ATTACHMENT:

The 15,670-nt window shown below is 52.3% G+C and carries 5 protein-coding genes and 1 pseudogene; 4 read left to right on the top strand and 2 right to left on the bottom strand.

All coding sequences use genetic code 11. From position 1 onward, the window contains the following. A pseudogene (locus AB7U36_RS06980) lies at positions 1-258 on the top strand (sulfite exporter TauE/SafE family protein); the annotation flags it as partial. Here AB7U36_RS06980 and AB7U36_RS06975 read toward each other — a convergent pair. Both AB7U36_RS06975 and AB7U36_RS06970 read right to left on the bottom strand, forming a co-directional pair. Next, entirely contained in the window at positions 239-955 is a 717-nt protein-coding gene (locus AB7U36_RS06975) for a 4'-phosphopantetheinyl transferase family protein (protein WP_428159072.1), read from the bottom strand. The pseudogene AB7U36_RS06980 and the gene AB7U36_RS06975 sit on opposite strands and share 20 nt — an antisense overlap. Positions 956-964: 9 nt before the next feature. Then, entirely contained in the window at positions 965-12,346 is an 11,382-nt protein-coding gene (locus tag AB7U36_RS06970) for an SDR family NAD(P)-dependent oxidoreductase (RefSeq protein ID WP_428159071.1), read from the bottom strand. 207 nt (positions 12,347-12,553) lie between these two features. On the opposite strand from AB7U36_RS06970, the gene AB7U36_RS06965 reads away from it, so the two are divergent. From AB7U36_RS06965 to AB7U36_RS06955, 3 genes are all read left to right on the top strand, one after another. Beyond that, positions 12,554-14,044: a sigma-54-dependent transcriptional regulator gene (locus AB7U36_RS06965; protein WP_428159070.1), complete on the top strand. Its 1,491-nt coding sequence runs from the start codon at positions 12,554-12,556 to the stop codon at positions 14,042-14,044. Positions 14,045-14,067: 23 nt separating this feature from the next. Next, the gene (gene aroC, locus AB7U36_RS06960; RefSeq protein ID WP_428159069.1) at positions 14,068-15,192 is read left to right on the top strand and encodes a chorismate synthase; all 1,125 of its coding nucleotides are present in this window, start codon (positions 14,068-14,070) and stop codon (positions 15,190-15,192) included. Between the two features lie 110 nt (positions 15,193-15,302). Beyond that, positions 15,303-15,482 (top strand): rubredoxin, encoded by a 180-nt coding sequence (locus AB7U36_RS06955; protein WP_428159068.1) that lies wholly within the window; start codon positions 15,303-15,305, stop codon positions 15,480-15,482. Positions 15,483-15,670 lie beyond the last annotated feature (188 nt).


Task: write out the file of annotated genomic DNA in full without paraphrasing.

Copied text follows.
The 15,670-nt window shown below is 52.3% G+C and carries 5 protein-coding genes and 1 pseudogene; 4 read left to right on the top strand and 2 right to left on the bottom strand.

All coding sequences use genetic code 11. From position 1 onward, the window contains the following. A pseudogene (locus AB7U36_RS06980) lies at positions 1-258 on the top strand (sulfite exporter TauE/SafE family protein); the annotation flags it as partial. Here AB7U36_RS06980 and AB7U36_RS06975 read toward each other — a convergent pair. Both AB7U36_RS06975 and AB7U36_RS06970 read right to left on the bottom strand, forming a co-directional pair. Next, entirely contained in the window at positions 239-955 is a 717-nt protein-coding gene (locus AB7U36_RS06975) for a 4'-phosphopantetheinyl transferase family protein (protein WP_428159072.1), read from the bottom strand. The pseudogene AB7U36_RS06980 and the gene AB7U36_RS06975 sit on opposite strands and share 20 nt — an antisense overlap. Positions 956-964: 9 nt before the next feature. Then, entirely contained in the window at positions 965-12,346 is an 11,382-nt protein-coding gene (locus tag AB7U36_RS06970) for an SDR family NAD(P)-dependent oxidoreductase (RefSeq protein ID WP_428159071.1), read from the bottom strand. 207 nt (positions 12,347-12,553) lie between these two features. On the opposite strand from AB7U36_RS06970, the gene AB7U36_RS06965 reads away from it, so the two are divergent. From AB7U36_RS06965 to AB7U36_RS06955, 3 genes are all read left to right on the top strand, one after another. Beyond that, positions 12,554-14,044: a sigma-54-dependent transcriptional regulator gene (locus AB7U36_RS06965; protein WP_428159070.1), complete on the top strand. Its 1,491-nt coding sequence runs from the start codon at positions 12,554-12,556 to the stop codon at positions 14,042-14,044. Positions 14,045-14,067: 23 nt separating this feature from the next. Next, the gene (gene aroC, locus AB7U36_RS06960; RefSeq protein ID WP_428159069.1) at positions 14,068-15,192 is read left to right on the top strand and encodes a chorismate synthase; all 1,125 of its coding nucleotides are present in this window, start codon (positions 14,068-14,070) and stop codon (positions 15,190-15,192) included. Between the two features lie 110 nt (positions 15,193-15,302). Beyond that, positions 15,303-15,482 (top strand): rubredoxin, encoded by a 180-nt coding sequence (locus AB7U36_RS06955; protein WP_428159068.1) that lies wholly within the window; start codon positions 15,303-15,305, stop codon positions 15,480-15,482. Positions 15,483-15,670 lie beyond the last annotated feature (188 nt).